When our Church is confronted with such misinformed prejudice, what is a conscientious pastor to do—especially when s/he has promised the children in her/his care that they will always be treated as children of God? Can it be the conscientious practice of our denomination to accept the (supposed) rule of “law” embodied in deeply prejudicial print, even when that “law” violates the dignity and rights of children of God? As a pastor, I have found that a bitter fruit. It is not only bitter to my particular taste, but that fruit is bitter to “the least of these” and therefore treasonous to the gospel of Jesus. The policies of my denomination, The United Methodist Church, violate the dignity of God’s children. No one chooses his or her sexual orientation. If we arbitrarily discriminate against those of a minority orientation, we commit exactly the same sin that we commit when a racial minority is relegated to an inferior or less advantaged status. That is why Archbishop Desmond Tutu has said he “would refuse to go to a homophobic heaven” and “would not worship a God who is homophobic.” He says, referring to the campaign for gay and lesbian rights: “I am as passionate about this campaign as I ever was about apartheid. For me, it is at the same level.”
When I went to Selma, Alabama, as a first year seminarian (in March, 1965) to speak with my body about the dignity of African Americans and the universal right to vote, I really did not comprehend the measure of deprivation caused my neighbors by racial prejudice. I feel certain, today, that I still do not comprehend the deprivation of dignity inflicted upon young (and older) people when they realize their sexual orientation is not “acceptable” to some of their supposed friends and family members. I do know that, in at least one instance, a father has put a gun on the coffee table when his son “came out” to him, suggesting the son use it to commit suicide.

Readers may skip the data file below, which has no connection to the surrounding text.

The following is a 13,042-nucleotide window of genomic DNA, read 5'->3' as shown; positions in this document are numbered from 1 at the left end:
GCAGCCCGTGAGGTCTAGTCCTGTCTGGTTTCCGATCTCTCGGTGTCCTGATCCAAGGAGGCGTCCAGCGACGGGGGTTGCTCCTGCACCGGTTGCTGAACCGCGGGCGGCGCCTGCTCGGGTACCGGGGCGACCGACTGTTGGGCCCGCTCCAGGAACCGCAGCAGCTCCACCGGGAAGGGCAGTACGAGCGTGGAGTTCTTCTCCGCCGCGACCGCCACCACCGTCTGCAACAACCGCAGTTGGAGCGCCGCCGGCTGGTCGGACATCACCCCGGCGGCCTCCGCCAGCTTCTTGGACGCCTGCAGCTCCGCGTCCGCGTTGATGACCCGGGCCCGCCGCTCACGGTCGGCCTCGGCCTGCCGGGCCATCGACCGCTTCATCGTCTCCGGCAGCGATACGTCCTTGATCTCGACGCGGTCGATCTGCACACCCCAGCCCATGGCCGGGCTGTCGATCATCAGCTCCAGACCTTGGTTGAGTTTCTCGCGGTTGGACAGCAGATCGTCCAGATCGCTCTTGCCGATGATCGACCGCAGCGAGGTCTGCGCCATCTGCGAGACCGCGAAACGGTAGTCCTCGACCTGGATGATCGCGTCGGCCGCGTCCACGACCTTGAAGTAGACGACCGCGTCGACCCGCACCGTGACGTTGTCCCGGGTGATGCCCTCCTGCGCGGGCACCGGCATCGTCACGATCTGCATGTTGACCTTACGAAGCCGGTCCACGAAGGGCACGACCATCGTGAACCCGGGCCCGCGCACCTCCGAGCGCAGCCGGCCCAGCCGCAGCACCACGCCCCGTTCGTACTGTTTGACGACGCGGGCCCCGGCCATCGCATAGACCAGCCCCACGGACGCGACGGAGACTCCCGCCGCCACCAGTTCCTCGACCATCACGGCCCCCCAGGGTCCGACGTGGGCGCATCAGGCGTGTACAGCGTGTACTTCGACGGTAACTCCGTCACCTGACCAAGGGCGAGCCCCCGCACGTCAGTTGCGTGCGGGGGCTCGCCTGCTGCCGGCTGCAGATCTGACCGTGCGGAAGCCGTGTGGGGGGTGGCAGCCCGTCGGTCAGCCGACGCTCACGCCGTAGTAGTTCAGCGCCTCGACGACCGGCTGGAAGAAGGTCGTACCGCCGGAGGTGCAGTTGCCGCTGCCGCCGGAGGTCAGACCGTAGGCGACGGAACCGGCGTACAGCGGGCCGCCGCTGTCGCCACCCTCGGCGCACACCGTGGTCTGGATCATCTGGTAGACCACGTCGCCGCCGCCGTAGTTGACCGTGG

For me, it is not “optional” for the Church of Jesus Christ to proclaim the universal grace of God, and the equality of all people—including the equal right to form respected, sacred unions and in such unions to receive the blessing of the God we worship.
I therefore struggle to understand how a United Methodist pastor can be “brought up on charges” for violating a law which, by any reasonable contemporary standard, could never be deemed Christian. I believe it is the duty of Christians to oppose unloving laws, not to obey them. I believe it is the duty of pastors to stand by those oppressed, and to offer them sustenance and spiritual nurture—the bread of life, and not a stone of rejection.
My hope would be that you will decide not to order a trial for the Rev. Steve Heiss, refusing to do so on the grounds of your conscience.
Yours in the peace of Christ,
(The Rev.) Gary E. Doupe, retired pastor
Upper New York Annual Conference